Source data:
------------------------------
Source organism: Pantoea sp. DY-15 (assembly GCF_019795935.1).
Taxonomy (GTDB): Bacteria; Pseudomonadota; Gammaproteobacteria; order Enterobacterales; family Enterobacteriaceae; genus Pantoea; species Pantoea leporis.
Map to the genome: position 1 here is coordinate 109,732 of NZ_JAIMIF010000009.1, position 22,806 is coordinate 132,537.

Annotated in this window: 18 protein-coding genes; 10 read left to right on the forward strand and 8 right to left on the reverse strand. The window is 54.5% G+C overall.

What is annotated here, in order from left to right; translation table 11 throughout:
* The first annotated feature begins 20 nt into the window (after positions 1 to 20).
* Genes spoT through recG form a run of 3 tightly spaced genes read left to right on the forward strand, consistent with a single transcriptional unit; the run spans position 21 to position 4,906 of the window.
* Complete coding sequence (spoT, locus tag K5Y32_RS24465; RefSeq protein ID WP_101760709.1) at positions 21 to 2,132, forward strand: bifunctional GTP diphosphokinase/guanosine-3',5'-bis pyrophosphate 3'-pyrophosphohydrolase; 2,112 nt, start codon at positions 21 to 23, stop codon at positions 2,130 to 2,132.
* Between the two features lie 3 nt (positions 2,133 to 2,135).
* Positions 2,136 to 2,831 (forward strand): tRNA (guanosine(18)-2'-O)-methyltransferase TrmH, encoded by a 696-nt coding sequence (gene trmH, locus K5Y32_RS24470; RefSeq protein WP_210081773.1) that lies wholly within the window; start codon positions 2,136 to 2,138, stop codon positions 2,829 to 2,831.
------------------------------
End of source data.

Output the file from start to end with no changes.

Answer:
Source organism: Pantoea sp. DY-15 (assembly GCF_019795935.1).
Taxonomy (GTDB): Bacteria; Pseudomonadota; Gammaproteobacteria; order Enterobacterales; family Enterobacteriaceae; genus Pantoea; species Pantoea leporis.
Map to the genome: position 1 here is coordinate 109,732 of NZ_JAIMIF010000009.1, position 22,806 is coordinate 132,537.

Annotated in this window: 18 protein-coding genes; 10 read left to right on the forward strand and 8 right to left on the reverse strand. The window is 54.5% G+C overall.

What is annotated here, in order from left to right; translation table 11 throughout:
* The first annotated feature begins 20 nt into the window (after positions 1 to 20).
* Genes spoT through recG form a run of 3 tightly spaced genes read left to right on the forward strand, consistent with a single transcriptional unit; the run spans position 21 to position 4,906 of the window.
* Complete coding sequence (spoT, locus tag K5Y32_RS24465; RefSeq protein ID WP_101760709.1) at positions 21 to 2,132, forward strand: bifunctional GTP diphosphokinase/guanosine-3',5'-bis pyrophosphate 3'-pyrophosphohydrolase; 2,112 nt, start codon at positions 21 to 23, stop codon at positions 2,130 to 2,132.
* Between the two features lie 3 nt (positions 2,133 to 2,135).
* Positions 2,136 to 2,831 (forward strand): tRNA (guanosine(18)-2'-O)-methyltransferase TrmH, encoded by a 696-nt coding sequence (gene trmH, locus K5Y32_RS24470; RefSeq protein WP_210081773.1) that lies wholly within the window; start codon positions 2,136 to 2,138, stop codon positions 2,829 to 2,831.